AG:  It’s a major event. To put it simply, it’s not always the good guys who win. We’re in this phase, and it’s lasting twenty years. The current guy [Benjamin Netanyahu] has certain abilities to send one group against another—the Jews against the Arabs, the Sephardim against Ashkenazim, the ultra-Orthodox against the others—in order to stay in power, and it works. He’s been reelected. At the same time, he may destroy some of the fabric of Israeli society. Especially in a society of immigrants it’s very important to keep common sense and not send one group against another, but he’s so much into power that he probably considers this is secondary to remaining in power, secondary to spending millions of shekels to build himself a new palace or get himself a new, beautiful jet. Because why not?  If the American president has one, why shouldn’t he?  He forgets the different scale of the countries. Even in this sense he’s different from what preceded him. It’s not even a question of right or left. Rabin lived in an apartment of about a hundred and twenty square meters. Both Shamir and Begin were quite modest on an individual level, so this is a new type of pseudodemocratic monarchy. We just had the news two days ago that he was reelected unanimously as the only [Likud] candidate for the next election. If he wins the next general election, we’re living with him til 2023.

 

DT:  Rabin, The Last Day premiered in Israel on the twentieth anniversary of the assassination.  How was it received?

AG:  Some people liked it and some didn’t. It’s not supposed to be a consensual, sticky piece of kitsch legacy of Rabin. It’s supposed to bring up discussion, reflection. In this sense I would say it’s legitimate to have all types of opinions. In many cases, I touched an exposed nerve of Israeli society, so it’s completely normal that people would have different opinions. I don’t think it’s illegitimate.

 

DT:  Do you think that people understand the real Netanyahu?

AG:  I wish they’d understand faster.

 

DT:  How about American Jews?

AG:  I don’t want to generalize. I think that the problem is not so much Jews, as you say; it’s more that the establishment feels, probably because of guilt feelings from the Second World War, that they have to automatically support everything Israel does. I think that for people who really love Israel—and I hope that people will love Israel, because there are many aspects to be loved—they have to voice their opinion when they disagree. They don’t do it. The establishment automatically supports every move, and I think it’s counterproductive.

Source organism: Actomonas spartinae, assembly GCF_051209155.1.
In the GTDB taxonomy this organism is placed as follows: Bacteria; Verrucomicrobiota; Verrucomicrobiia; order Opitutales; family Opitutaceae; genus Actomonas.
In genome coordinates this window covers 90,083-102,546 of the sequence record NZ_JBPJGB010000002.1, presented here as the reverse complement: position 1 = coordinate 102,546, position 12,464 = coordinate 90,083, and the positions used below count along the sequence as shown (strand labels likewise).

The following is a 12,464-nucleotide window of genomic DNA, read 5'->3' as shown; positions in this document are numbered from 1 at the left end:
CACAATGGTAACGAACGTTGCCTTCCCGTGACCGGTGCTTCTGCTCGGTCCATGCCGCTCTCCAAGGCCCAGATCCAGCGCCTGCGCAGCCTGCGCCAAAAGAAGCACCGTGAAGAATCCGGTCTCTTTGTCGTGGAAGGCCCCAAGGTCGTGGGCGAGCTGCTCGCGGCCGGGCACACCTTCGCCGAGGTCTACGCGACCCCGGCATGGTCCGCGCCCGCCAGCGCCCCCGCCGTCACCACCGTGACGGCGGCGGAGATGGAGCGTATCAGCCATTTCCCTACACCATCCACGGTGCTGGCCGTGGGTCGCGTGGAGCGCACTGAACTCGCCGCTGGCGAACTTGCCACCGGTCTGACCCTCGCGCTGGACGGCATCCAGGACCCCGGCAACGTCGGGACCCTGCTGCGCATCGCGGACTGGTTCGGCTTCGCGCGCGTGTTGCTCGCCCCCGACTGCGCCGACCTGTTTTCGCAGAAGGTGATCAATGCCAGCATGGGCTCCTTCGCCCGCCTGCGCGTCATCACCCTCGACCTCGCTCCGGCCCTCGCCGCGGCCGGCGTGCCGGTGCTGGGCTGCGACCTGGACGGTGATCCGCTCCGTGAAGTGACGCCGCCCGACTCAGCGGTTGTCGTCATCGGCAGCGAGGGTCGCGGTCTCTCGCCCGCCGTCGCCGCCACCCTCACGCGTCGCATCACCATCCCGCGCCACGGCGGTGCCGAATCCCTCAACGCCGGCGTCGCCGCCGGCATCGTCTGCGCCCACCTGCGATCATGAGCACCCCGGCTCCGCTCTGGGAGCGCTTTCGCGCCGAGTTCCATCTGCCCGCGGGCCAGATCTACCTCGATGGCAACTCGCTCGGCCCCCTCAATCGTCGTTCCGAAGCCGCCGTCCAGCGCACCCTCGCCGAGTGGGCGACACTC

DT:  In terms of Rabin’s assassination, do you believe there was a conspiracy within the government to betray him?

AG:  I didn’t see proof of conspiracy in the way that you say it. It was out in the open. There were major demonstrations to destabilize the government, so it was written on the wall. I’m not even sure they needed a conspiracy. If there was one, I’m not aware of it, but I left all the components in the film so you can make up your mind.  The conspiracy theories are largely carried by the Israeli extreme right because they want us to believe that they are innocent; that the conspiracy was on the part of the secret service; that the extreme right did nothing bad. Always pure.

 

DT:  What do you want people to take away from the film?

AG:  Memory is an active agent. As Jews, if we didn’t think this way, we would not be around, because there were many reasons not to be around…destruction, assimilation. Memory is an agent that’s also active in forming the future. Sometimes when the present is blocked, you have to look to the past to have an idea for the future, so I’m trying to show an element from twenty years ago.

I especially like a particular piece of footage in the film, when Rabin speaks about Gaza. I shot it myself when I went with Rabin to Washington and Cairo. It really reveals the difference between him and what followed. Rabin said that if Israel were to withdraw from Gaza unilaterally, the worst forces would take over: Let’s not forget that he said it exactly ten years before Sharon withdraw unilaterally from Gaza. We know what happened then.